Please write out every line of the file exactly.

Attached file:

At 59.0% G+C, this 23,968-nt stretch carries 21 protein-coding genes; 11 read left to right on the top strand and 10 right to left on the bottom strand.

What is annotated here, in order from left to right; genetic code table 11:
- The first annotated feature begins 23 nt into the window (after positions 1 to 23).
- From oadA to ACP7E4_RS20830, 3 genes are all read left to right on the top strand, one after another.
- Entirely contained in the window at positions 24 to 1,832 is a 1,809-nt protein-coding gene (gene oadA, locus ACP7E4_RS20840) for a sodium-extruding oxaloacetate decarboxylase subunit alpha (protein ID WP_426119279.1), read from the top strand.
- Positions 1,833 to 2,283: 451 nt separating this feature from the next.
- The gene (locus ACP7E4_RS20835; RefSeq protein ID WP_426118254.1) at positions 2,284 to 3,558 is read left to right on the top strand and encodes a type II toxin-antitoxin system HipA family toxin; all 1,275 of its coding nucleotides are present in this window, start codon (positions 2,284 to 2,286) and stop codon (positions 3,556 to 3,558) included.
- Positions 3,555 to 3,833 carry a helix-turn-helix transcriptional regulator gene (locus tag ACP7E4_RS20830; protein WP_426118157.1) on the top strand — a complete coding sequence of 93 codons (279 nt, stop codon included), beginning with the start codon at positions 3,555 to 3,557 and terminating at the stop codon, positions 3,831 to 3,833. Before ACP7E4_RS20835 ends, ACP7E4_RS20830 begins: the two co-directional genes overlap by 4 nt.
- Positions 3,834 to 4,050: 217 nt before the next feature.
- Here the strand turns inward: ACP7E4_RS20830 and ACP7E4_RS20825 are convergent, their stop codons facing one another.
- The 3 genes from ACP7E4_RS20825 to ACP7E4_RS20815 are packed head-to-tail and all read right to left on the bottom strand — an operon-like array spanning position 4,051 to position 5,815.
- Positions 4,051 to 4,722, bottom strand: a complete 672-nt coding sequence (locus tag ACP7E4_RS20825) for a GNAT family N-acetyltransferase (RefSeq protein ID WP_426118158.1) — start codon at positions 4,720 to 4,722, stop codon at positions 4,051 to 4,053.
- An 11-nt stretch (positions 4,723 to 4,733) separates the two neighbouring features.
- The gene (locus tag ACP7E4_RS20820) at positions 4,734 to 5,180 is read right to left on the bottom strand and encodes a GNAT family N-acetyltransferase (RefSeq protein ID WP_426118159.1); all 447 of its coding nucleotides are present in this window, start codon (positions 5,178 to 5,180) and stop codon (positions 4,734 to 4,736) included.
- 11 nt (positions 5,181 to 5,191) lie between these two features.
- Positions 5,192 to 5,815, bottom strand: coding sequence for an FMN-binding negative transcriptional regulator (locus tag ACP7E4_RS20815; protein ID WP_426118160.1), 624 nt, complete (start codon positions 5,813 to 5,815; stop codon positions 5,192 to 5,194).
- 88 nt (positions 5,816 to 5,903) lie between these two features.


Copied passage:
At 59.0% G+C, this 23,968-nt stretch carries 21 protein-coding genes; 11 read left to right on the top strand and 10 right to left on the bottom strand.

What is annotated here, in order from left to right; genetic code table 11:
- The first annotated feature begins 23 nt into the window (after positions 1 to 23).
- From oadA to ACP7E4_RS20830, 3 genes are all read left to right on the top strand, one after another.
- Entirely contained in the window at positions 24 to 1,832 is a 1,809-nt protein-coding gene (gene oadA, locus ACP7E4_RS20840) for a sodium-extruding oxaloacetate decarboxylase subunit alpha (protein ID WP_426119279.1), read from the top strand.
- Positions 1,833 to 2,283: 451 nt separating this feature from the next.
- The gene (locus ACP7E4_RS20835; RefSeq protein ID WP_426118254.1) at positions 2,284 to 3,558 is read left to right on the top strand and encodes a type II toxin-antitoxin system HipA family toxin; all 1,275 of its coding nucleotides are present in this window, start codon (positions 2,284 to 2,286) and stop codon (positions 3,556 to 3,558) included.
- Positions 3,555 to 3,833 carry a helix-turn-helix transcriptional regulator gene (locus tag ACP7E4_RS20830; protein WP_426118157.1) on the top strand — a complete coding sequence of 93 codons (279 nt, stop codon included), beginning with the start codon at positions 3,555 to 3,557 and terminating at the stop codon, positions 3,831 to 3,833. Before ACP7E4_RS20835 ends, ACP7E4_RS20830 begins: the two co-directional genes overlap by 4 nt.
- Positions 3,834 to 4,050: 217 nt before the next feature.
- Here the strand turns inward: ACP7E4_RS20830 and ACP7E4_RS20825 are convergent, their stop codons facing one another.
- The 3 genes from ACP7E4_RS20825 to ACP7E4_RS20815 are packed head-to-tail and all read right to left on the bottom strand — an operon-like array spanning position 4,051 to position 5,815.
- Positions 4,051 to 4,722, bottom strand: a complete 672-nt coding sequence (locus tag ACP7E4_RS20825) for a GNAT family N-acetyltransferase (RefSeq protein ID WP_426118158.1) — start codon at positions 4,720 to 4,722, stop codon at positions 4,051 to 4,053.
- An 11-nt stretch (positions 4,723 to 4,733) separates the two neighbouring features.
- The gene (locus tag ACP7E4_RS20820) at positions 4,734 to 5,180 is read right to left on the bottom strand and encodes a GNAT family N-acetyltransferase (RefSeq protein ID WP_426118159.1); all 447 of its coding nucleotides are present in this window, start codon (positions 5,178 to 5,180) and stop codon (positions 4,734 to 4,736) included.
- 11 nt (positions 5,181 to 5,191) lie between these two features.
- Positions 5,192 to 5,815, bottom strand: coding sequence for an FMN-binding negative transcriptional regulator (locus tag ACP7E4_RS20815; protein ID WP_426118160.1), 624 nt, complete (start codon positions 5,813 to 5,815; stop codon positions 5,192 to 5,194).
- 88 nt (positions 5,816 to 5,903) lie between these two features.